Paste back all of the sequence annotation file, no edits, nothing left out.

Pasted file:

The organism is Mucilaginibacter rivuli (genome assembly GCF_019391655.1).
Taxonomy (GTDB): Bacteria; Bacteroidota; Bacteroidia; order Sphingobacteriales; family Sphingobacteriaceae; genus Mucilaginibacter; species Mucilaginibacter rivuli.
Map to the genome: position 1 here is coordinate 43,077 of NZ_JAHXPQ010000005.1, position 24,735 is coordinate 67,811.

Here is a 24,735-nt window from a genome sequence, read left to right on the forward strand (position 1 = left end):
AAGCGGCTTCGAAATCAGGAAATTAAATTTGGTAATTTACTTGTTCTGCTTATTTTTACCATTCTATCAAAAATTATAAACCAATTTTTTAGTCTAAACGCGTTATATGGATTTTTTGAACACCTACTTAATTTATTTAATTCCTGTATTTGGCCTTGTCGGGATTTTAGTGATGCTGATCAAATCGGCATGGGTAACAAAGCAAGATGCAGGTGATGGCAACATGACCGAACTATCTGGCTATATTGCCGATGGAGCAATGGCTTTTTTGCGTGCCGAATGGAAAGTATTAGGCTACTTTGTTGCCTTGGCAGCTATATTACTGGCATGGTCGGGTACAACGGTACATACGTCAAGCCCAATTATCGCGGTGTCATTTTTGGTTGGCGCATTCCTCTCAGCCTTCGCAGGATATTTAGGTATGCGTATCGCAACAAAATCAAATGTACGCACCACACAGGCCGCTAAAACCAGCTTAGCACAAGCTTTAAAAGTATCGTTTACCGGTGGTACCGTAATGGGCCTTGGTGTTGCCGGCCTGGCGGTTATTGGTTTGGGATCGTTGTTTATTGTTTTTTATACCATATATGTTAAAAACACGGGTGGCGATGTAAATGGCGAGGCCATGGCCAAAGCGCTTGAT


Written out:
The organism is Mucilaginibacter rivuli (genome assembly GCF_019391655.1).
Taxonomy (GTDB): Bacteria; Bacteroidota; Bacteroidia; order Sphingobacteriales; family Sphingobacteriaceae; genus Mucilaginibacter; species Mucilaginibacter rivuli.
Map to the genome: position 1 here is coordinate 43,077 of NZ_JAHXPQ010000005.1, position 24,735 is coordinate 67,811.

Here is a 24,735-nt window from a genome sequence, read left to right on the forward strand (position 1 = left end):
AAGCGGCTTCGAAATCAGGAAATTAAATTTGGTAATTTACTTGTTCTGCTTATTTTTACCATTCTATCAAAAATTATAAACCAATTTTTTAGTCTAAACGCGTTATATGGATTTTTTGAACACCTACTTAATTTATTTAATTCCTGTATTTGGCCTTGTCGGGATTTTAGTGATGCTGATCAAATCGGCATGGGTAACAAAGCAAGATGCAGGTGATGGCAACATGACCGAACTATCTGGCTATATTGCCGATGGAGCAATGGCTTTTTTGCGTGCCGAATGGAAAGTATTAGGCTACTTTGTTGCCTTGGCAGCTATATTACTGGCATGGTCGGGTACAACGGTACATACGTCAAGCCCAATTATCGCGGTGTCATTTTTGGTTGGCGCATTCCTCTCAGCCTTCGCAGGATATTTAGGTATGCGTATCGCAACAAAATCAAATGTACGCACCACACAGGCCGCTAAAACCAGCTTAGCACAAGCTTTAAAAGTATCGTTTACCGGTGGTACCGTAATGGGCCTTGGTGTTGCCGGCCTGGCGGTTATTGGTTTGGGATCGTTGTTTATTGTTTTTTATACCATATATGTTAAAAACACGGGTGGCGATGTAAATGGCGAGGCCATGGCCAAAGCGCTTGAT